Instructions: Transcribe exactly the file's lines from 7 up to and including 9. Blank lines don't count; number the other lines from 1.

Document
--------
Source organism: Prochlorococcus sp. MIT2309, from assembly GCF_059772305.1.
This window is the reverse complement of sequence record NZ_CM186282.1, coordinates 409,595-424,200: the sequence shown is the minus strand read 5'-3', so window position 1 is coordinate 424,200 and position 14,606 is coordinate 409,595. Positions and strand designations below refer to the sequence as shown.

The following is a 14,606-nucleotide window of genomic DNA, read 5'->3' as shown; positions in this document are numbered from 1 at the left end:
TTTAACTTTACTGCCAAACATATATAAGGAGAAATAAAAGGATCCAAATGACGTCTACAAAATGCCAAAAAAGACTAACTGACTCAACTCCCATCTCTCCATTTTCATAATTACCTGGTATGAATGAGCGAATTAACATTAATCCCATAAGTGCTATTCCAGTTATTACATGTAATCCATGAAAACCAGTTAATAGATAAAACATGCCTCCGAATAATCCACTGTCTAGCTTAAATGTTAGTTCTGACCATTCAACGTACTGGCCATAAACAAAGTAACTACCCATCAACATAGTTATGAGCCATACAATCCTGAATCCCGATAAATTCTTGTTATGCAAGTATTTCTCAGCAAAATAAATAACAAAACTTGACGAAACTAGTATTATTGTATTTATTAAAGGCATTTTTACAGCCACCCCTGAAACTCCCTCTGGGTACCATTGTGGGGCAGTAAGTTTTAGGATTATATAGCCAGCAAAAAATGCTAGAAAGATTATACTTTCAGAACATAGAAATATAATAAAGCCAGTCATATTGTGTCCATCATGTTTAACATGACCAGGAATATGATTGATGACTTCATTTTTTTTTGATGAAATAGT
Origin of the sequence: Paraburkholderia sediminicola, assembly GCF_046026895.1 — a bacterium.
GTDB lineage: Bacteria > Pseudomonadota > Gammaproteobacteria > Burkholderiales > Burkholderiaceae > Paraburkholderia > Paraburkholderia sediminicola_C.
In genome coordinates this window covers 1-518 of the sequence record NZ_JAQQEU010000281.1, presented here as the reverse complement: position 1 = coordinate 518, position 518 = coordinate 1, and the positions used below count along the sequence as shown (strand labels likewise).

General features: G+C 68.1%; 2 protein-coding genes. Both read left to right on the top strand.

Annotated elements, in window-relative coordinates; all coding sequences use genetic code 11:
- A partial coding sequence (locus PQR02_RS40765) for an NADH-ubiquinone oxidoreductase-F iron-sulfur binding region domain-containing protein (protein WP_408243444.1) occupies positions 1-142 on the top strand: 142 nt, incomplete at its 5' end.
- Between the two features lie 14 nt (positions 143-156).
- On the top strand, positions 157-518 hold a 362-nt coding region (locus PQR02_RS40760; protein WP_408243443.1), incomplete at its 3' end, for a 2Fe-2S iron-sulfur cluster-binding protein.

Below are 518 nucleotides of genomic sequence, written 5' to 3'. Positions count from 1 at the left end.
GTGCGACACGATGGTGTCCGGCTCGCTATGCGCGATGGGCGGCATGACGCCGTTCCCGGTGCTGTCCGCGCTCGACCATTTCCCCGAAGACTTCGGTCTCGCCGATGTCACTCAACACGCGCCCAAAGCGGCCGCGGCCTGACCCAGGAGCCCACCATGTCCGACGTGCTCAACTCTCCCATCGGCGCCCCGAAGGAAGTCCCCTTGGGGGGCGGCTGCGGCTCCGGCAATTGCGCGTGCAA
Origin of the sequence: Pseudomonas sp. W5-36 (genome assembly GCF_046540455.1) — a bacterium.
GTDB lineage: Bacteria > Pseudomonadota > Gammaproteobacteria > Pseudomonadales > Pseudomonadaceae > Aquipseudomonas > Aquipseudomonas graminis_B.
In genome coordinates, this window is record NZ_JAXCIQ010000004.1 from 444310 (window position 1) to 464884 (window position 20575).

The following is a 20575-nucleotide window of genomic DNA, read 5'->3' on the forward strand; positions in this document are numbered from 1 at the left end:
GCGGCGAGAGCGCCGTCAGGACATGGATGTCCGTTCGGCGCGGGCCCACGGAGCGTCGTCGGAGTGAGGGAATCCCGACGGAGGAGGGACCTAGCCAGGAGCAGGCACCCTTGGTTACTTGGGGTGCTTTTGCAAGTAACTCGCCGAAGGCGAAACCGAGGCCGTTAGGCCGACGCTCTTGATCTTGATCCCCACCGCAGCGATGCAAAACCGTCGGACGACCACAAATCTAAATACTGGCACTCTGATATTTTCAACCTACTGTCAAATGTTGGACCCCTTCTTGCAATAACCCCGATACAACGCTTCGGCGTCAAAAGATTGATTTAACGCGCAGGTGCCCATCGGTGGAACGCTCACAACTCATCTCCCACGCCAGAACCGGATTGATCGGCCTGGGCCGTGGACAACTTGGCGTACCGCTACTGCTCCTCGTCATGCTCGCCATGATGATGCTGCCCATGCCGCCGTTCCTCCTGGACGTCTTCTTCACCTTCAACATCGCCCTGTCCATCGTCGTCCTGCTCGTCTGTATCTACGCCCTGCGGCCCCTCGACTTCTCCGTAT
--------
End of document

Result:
In genome coordinates this window covers 1-518 of the sequence record NZ_JAQQEU010000281.1, presented here as the reverse complement: position 1 = coordinate 518, position 518 = coordinate 1, and the positions used below count along the sequence as shown (strand labels likewise).

General features: G+C 68.1%; 2 protein-coding genes. Both read left to right on the top strand.

Annotated elements, in window-relative coordinates; all coding sequences use genetic code 11: